Thursday, December 8, 2011

The Twin Fight or Why I'm Hated on the Playground

This might place me firmly in the bad parent category, I'm not sure. I know that some mothers laugh with me, and some laugh at me (when they're not busy throwing daggers my way.) What could be so polarizing, you ask?

Playground politics.

Fortunately, I never have to deal with my children terrorizing other people's kids (yet...who knows, right?) so whether or not Johnny threw sand at Sally intentionally and who owes whom an apology has yet to be an issue.

My children do, however, terrorize each other. Usually they get along great, but when a perceived slight has been issued, watch out. You're about to get your hearing testing.

It's an immediate flare-up of the loudest kind. The shriek of the disadvantaged twin is only equaled and outlasted by the return shriek of the twin with the advantage, after, of course, the first twin pounces on her and pulls her hair or some such nonsense.

From zero to violent hoodlums in literally .03 seconds.

Now, that doesn't give me much time, does it? And maybe it's the way they're raised at home, sure, but I doubt it. I think they're simply three and sharing a life with someone else is hard.

Still, when I don't magically appear in those .03 seconds to reprimand, scold, hug and "have the talk" Full-House style, the stares of horror start immediately.

You'd think these people had never seen a set of twin toddlers before. Maybe they haven't. Even if you are used to it, the twin fight is a majestic and horrifying thing of beauty and pain.

So, I wait. One second, two seconds, five seconds, ten. About ten seconds is as long as I'll give it, but those seconds are necessary. Think of a twin fight like tissue paper on fire. The blaze is initially all-consuming, bright, hot and powerful. And it's over in a flash.

So that should I be right there on top of them the moment unrest breaks out, my presence will do nothing but exacerbate the situation, adding a box of tissues to what was once just the one. Because now, you see, they have mommy's attention. Now they have an audience. It's as if my very closeness gives that fire oxygen. No thanks.

I'll take the mommy stares over that any day. And stare they do. Pointed, judgmental looks telling me that I'm disrupting their little pumpkins' playdate, and I should just go home and die under a rock. I don't mean to laugh at them, they've got a point. It is shocking to hear a piercing shriek out of nowhere. It might be disconcerting to see a veritable brawl before your eyes and no parent in sight. But I'm there, yes, I am. I'm right there. Waiting for my window of opportunity, that precious 15-second gap between the first flare up and the actual fight. If I can intercede after the first thrust of anger diminishes, before the other feelings of pain, disgust, and the unfairness of it all set in, I'm golden. I can distract them, and we can all move on.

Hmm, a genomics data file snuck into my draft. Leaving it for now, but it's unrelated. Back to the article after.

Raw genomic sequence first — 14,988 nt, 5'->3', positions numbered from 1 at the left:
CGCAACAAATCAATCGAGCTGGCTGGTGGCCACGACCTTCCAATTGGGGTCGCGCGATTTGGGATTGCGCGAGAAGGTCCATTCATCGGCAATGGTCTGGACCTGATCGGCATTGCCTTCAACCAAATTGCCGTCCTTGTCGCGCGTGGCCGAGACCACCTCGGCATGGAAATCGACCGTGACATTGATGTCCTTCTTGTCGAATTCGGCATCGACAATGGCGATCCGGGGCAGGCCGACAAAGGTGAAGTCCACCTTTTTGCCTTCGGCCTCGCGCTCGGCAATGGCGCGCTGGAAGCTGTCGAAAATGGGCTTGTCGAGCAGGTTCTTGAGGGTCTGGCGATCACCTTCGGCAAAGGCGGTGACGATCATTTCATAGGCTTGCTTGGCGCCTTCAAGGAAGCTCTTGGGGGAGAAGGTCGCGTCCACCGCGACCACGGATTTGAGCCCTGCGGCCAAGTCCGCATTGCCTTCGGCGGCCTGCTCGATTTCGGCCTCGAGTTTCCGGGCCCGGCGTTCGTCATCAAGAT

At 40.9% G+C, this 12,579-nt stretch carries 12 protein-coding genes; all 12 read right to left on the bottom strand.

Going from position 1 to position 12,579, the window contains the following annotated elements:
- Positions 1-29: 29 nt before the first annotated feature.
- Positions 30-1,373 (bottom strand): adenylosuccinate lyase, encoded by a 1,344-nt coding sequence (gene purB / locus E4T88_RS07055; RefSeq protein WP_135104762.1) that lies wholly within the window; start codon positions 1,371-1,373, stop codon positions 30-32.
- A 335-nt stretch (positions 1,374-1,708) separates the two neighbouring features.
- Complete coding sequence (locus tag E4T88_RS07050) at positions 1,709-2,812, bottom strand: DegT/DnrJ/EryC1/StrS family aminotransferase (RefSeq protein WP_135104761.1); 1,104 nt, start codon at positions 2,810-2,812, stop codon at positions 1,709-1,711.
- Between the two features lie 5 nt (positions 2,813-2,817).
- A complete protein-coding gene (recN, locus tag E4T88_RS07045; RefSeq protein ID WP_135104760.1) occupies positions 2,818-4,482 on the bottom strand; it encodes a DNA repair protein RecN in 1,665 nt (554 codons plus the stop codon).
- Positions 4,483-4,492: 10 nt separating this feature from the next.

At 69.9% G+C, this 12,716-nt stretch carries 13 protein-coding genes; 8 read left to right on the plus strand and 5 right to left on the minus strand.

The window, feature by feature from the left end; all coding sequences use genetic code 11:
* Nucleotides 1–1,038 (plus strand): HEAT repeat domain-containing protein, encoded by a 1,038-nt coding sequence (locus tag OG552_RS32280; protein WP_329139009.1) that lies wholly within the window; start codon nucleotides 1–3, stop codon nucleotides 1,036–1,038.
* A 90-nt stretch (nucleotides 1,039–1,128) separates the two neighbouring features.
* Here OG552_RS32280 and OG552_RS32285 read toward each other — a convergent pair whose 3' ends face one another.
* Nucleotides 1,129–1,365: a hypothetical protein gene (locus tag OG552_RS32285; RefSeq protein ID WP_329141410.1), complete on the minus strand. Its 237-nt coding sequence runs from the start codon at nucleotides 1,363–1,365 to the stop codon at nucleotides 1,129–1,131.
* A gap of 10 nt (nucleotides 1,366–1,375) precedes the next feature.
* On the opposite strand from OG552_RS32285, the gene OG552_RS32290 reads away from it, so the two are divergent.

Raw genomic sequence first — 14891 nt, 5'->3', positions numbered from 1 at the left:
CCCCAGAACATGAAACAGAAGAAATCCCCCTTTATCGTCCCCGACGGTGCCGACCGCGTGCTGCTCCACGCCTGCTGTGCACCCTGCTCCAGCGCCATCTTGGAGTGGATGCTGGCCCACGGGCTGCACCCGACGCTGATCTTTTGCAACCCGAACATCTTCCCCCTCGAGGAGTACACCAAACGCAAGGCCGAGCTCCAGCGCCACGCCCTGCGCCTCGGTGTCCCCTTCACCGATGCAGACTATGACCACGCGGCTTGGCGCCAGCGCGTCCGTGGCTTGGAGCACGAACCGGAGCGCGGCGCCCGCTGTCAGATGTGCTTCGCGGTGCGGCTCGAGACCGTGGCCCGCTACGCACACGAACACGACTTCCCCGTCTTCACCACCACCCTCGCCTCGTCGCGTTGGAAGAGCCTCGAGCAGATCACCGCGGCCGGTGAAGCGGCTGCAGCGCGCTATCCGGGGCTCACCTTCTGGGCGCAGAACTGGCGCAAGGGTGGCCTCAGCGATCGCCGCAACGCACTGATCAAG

So the absolute last thing I need is a well-meaning (or not) parent approaching me during that crucial time (I only get 15 seconds, people, let's keep it quick!) and telling me how to parent.

I don't need to hear about it, I need to do it. The shriek, the wait period, and my swoop in happen in the space of a minute. Then all reverts to normal. In the meantime, I apologize to your bleeding ears.

3 comments:

  1. There was a study saying that the best thing to do when your kids are having a tantrum / totally losing it is to simply leave them alone to cool down.
    http://www.npr.org/blogs/health/2011/12/05/143062378/whats-behind-a-temper-tantrum-scientists-deconstruct-the-screams

    ReplyDelete
  2. I imagine this is something that occurs on more then just playgrounds? Say shopping malls maybe?
    We don't have children (yet! I'm overdue by 2 days now)...but some prep would be great for the comings years. =)

    ReplyDelete
  3. Thank you for letting your kids learn how to handle disputes themselves.
    Twenty years from now, when they fight with their girlfriends, they won't need you to come help them solve it.

    ReplyDelete

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